# Sources of Sodium & Chloride

#1

Hi all!

I have a question regarding Sodium Chloride, as Table Salt. From my limited observation so far, I have determined that while 2.0g of table salt does not necessarily equal 2.0g of sodium, my calculations become even more useless in recognizing that I do not have a suitable nutritional reference.

This becomes even more hopeless as I attempt to calculate the values of Chloride within Sodium Chloride. I notice that while 2.0g of Sodium will likely be enough for most, Rob’s Updated Recommended Values recommend 3.4g of Chloride. Where else may this be obtained if not from table salt, and if only from table salt - what would the appropriate amount be to consume to acquire 3.4g of Chloride, and 2.0g of Sodium?

I hope my questions have been clear. Thanks to everyone in advance for their help!

#2

Last time i checked, from ordinary tablesalt you absorbed aprox 40% sodium and 50% chloride and some other stuff. One tsp = 5g and that should be enough, although a little over the top on sodium. Chloride is in other foodstuffs aswell, but not always mentioned. I wonder if my potassiumchloride tablets release chloride in a absorbable form. No amount of googling can tell me that, although i suspect it is so.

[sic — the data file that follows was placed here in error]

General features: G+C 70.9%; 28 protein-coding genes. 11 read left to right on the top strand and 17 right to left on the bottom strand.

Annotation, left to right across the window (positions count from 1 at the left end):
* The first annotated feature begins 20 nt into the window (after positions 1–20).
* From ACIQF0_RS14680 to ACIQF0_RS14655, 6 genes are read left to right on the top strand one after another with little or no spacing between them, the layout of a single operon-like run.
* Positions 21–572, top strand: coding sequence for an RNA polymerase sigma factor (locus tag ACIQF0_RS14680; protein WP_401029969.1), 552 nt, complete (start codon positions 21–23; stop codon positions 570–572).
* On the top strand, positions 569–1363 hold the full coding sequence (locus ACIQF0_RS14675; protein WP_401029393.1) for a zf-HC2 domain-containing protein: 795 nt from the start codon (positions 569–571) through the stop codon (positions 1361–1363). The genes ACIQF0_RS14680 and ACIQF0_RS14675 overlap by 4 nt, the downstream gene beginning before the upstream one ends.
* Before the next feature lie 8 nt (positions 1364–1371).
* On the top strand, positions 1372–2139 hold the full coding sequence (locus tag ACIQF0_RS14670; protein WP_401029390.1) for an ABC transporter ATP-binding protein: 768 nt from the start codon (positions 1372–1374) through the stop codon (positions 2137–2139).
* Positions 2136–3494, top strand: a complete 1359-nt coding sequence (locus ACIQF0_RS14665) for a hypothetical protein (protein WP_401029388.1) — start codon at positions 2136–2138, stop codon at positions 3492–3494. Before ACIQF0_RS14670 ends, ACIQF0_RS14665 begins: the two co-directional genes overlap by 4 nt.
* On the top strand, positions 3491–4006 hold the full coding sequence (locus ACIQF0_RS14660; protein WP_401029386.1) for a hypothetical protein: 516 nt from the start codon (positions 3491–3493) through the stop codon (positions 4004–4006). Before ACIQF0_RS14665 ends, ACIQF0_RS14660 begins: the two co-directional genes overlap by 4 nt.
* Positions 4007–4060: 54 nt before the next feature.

#3

I have a similar concern too. I just need a salt for chloride and sodium. All of them contain Iodine which I’d prefer not to take from salt. Most regular salts do not even display their exact contents in a specific way…

#4

The following link doesn’t say anything about how well which component is absorbed, but the percentages of what’s in it may help you:

http://www.convertunits.com/molarmass/NaCl

Table salt is 39,3% Sodium and 60,7% Chloride.
This means that 5g table salt consist of 1,97g Sodium and 3,03g Chloride.

If you want a bit more Chloride, you can buy “Low Sodium Salt” and replace some of the table salt with it. Most of the time (do check though) “Low Sodium Salt” is part table salt (NaCl), and part Potassium Chloride (KCl). Doing this can save you a penny or two on your potassium source too!

@sogviper: In most countries, if a salt displays no ingredients on the packaging, it is just that - table salt, NaCl. When there’s extra Iodine in it, it will usually say.

#5

Thank you for the detailed information @CuriousBen! This is exactly what I and others have been looking for.